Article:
- In case the SYN bit is 1, it means that ECE means that the device is capable of ECT.
- URG: URG signifies that the Urgent Pointer field has got important data and that it should get processed.
- ACK: ACK signifies that the Acknowledgement field has got importance. In case ACK is 0, it means that the packet is not having any acknowledgment.
- PSH: When PSH is set, it means that it is requested to receive the station so as to PUSH the data whenever it comes to receiving application but without buffering it.
- RST: Reset flag has got these features :
- RST is needed to deny a connection that is incoming.
- RST is needed to reject a segment too.
- RST is needed so as to restart the connection.
- SYN: SYN flag is needed so as to set the connection between hosts.
What Can You do with TCP Protocol?
TCP Protocol works in Server or client model. The client always starts the connection and the server would either accept it or reject it. This three-way handshaking is essentially required for connection management.
The client starts the connection and then sends the segment along with the Sequence number. Then, the server would acknowledge it along with its SN (Sequence no.) and with an ACK of the segment of client that is one more as compared to the client’s Sequence number. Now, the client after getting the ACK of the segment sends an acknowledgment of the Server’s response.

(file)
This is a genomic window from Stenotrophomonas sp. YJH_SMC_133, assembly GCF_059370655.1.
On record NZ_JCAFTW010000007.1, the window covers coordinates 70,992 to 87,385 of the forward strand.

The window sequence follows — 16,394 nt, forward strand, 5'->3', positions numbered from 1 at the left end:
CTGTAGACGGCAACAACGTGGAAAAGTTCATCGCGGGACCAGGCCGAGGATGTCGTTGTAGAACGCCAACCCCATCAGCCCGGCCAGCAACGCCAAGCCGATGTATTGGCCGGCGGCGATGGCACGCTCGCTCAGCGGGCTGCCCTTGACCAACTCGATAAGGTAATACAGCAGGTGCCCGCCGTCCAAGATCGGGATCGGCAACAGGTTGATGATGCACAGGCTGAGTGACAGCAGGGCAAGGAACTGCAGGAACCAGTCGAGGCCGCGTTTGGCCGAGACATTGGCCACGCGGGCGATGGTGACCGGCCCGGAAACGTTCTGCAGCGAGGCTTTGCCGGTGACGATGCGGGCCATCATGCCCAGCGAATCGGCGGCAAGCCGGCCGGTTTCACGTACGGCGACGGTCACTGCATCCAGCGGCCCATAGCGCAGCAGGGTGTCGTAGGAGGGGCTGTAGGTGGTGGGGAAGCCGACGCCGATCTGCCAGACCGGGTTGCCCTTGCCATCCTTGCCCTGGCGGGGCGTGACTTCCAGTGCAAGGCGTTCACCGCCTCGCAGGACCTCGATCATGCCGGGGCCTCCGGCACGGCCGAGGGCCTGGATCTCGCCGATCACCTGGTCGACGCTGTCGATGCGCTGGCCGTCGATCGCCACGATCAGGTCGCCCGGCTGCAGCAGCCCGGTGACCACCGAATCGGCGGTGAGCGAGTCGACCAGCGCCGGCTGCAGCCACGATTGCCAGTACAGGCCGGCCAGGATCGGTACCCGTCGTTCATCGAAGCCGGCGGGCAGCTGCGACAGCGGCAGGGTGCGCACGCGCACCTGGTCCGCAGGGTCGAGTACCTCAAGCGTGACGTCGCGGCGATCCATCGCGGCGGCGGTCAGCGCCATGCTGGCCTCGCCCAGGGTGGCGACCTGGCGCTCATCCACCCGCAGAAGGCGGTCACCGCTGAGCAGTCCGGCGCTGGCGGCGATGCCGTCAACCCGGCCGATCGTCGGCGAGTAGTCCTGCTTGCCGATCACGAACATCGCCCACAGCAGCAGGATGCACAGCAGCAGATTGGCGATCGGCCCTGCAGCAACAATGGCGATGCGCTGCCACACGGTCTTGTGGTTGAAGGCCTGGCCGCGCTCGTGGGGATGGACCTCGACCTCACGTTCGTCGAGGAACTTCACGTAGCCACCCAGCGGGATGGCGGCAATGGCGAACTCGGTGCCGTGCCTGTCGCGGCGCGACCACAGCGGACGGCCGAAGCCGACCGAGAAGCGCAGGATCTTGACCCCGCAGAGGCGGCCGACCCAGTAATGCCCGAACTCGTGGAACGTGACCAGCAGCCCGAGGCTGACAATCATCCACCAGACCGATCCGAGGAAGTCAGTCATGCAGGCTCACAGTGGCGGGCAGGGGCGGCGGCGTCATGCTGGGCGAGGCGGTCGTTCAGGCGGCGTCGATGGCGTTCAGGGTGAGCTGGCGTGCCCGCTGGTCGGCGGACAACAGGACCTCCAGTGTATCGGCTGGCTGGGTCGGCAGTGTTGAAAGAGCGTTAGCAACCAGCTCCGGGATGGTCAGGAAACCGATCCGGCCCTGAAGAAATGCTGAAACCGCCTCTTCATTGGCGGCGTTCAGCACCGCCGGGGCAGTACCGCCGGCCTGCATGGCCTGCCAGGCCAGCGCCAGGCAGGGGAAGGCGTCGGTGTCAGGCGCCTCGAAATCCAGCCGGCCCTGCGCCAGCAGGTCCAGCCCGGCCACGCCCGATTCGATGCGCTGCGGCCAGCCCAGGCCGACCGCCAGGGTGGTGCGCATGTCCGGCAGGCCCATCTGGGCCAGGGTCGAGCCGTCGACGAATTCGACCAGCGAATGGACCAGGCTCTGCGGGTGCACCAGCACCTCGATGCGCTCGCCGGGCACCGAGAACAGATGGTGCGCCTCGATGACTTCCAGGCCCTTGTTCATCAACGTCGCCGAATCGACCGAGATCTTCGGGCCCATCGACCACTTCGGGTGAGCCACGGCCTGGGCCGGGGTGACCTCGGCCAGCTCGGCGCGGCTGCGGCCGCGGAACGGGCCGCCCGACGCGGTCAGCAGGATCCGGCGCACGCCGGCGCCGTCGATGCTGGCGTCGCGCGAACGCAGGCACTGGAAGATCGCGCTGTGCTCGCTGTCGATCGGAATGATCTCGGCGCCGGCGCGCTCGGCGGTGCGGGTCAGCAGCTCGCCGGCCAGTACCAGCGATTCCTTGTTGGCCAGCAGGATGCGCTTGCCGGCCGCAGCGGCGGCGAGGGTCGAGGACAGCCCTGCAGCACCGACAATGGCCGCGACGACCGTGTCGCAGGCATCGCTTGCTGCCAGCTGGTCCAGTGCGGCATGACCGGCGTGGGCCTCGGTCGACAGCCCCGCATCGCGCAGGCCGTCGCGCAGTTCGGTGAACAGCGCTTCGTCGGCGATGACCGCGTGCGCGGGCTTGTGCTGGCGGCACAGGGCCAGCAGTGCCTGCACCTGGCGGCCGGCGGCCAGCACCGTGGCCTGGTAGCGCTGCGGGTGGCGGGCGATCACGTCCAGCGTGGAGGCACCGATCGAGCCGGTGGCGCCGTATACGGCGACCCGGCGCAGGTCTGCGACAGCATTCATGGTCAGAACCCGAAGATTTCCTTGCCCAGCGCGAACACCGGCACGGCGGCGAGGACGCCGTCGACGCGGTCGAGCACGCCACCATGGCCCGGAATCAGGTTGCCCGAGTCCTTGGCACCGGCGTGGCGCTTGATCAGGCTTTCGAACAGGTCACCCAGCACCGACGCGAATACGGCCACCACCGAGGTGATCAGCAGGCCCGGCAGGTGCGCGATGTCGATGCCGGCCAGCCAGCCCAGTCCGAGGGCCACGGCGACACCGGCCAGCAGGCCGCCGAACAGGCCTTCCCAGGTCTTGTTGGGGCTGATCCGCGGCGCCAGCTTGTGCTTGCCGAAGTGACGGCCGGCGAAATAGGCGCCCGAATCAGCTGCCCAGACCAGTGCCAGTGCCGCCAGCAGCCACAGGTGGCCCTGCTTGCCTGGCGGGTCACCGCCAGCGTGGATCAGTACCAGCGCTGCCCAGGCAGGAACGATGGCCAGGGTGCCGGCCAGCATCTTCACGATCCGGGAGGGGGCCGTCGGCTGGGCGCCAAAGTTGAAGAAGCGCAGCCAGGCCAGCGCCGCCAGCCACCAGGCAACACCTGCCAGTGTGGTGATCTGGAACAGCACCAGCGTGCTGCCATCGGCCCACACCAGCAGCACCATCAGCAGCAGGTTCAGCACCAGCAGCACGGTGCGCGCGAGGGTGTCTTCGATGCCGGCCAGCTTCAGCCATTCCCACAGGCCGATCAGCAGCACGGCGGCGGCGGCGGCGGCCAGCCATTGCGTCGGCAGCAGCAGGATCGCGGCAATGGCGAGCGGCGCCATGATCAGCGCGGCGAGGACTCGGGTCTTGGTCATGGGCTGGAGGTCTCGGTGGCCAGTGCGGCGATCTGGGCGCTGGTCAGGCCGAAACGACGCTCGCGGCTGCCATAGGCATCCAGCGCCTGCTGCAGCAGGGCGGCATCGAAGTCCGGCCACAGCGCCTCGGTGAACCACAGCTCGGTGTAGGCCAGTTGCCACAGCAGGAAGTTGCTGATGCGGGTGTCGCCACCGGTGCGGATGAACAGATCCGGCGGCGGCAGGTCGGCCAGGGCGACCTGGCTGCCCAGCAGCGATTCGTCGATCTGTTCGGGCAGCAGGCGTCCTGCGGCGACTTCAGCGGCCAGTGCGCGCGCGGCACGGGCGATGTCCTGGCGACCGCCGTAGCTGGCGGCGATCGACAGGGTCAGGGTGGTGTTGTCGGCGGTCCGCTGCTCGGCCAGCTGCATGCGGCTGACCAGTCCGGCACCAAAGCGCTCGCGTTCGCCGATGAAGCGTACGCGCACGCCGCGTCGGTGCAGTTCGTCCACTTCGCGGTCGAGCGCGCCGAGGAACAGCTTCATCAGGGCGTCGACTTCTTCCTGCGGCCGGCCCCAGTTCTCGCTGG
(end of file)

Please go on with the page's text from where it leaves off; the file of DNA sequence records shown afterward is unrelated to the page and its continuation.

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Both server or client is able to send the TCP segment along with FIN flag that is set to 1. Whenever the receiving end reverts it back by Acknowledging the FIN, that particular direction of the TCP communication gets closed and then the connection gets released.
Working with TCP Protocol
TCP makes use of port numbers in order to know which application processes it needs to handover the segment of data. Alongside this, it makes use of the sequence numbers in order to synchronize along with the remote host. Every data segment is then sent as well as received along with SN’s. Sender makes sure the last of the data segment that has been received by Receiver whenever it gets the acknowledgment. The receiver is aware of the last segment that was sent by the sender by mentioning the sequence number(SN) of the most recent received packet.
Finally that we have discussed major components of the networks as well as TCP/IP we have got the needed background in order to look into quite critical issues of security. When we are aware of how networks are built, it gives us an understanding to which physical vulnerabilities are being introduced when we choose one network design over any other and knowing how are the packets formed provides us an understanding on how they are crafted to achieve a purpose. Also, we are aware of how the packets are being transmitted as well as delivered provides a good understanding of what could possibly happen to the packets.
This is a guide to What is TCP Protocol?. Here we have discussed the scope and Working along with Advantages of TCP Protocol. You may also look at the following articles to learn more –